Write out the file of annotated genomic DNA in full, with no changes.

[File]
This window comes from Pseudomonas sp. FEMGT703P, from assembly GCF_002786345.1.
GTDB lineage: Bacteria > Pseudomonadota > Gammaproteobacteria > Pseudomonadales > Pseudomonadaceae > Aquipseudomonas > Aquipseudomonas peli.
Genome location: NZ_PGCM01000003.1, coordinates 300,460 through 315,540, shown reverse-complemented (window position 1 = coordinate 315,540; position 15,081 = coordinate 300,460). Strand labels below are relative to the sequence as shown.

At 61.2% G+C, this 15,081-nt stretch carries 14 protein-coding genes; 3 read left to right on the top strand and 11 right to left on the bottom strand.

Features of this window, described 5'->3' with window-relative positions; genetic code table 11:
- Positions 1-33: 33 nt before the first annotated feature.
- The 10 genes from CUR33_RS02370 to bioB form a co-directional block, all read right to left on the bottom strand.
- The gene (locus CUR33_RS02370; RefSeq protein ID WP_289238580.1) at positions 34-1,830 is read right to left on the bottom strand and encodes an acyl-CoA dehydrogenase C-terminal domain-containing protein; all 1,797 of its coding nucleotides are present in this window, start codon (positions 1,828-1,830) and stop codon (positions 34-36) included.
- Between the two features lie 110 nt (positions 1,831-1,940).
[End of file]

This window comes from Pseudomonas sp. FEMGT703P, from assembly GCF_002786345.1.
GTDB lineage: Bacteria > Pseudomonadota > Gammaproteobacteria > Pseudomonadales > Pseudomonadaceae > Aquipseudomonas > Aquipseudomonas peli.
Genome location: NZ_PGCM01000003.1, coordinates 300,460 through 315,540, shown reverse-complemented (window position 1 = coordinate 315,540; position 15,081 = coordinate 300,460). Strand labels below are relative to the sequence as shown.

At 61.2% G+C, this 15,081-nt stretch carries 14 protein-coding genes; 3 read left to right on the top strand and 11 right to left on the bottom strand.

Features of this window, described 5'->3' with window-relative positions; genetic code table 11:
- Positions 1-33: 33 nt before the first annotated feature.
- The 10 genes from CUR33_RS02370 to bioB form a co-directional block, all read right to left on the bottom strand.
- The gene (locus CUR33_RS02370; RefSeq protein ID WP_289238580.1) at positions 34-1,830 is read right to left on the bottom strand and encodes an acyl-CoA dehydrogenase C-terminal domain-containing protein; all 1,797 of its coding nucleotides are present in this window, start codon (positions 1,828-1,830) and stop codon (positions 34-36) included.
- Between the two features lie 110 nt (positions 1,831-1,940).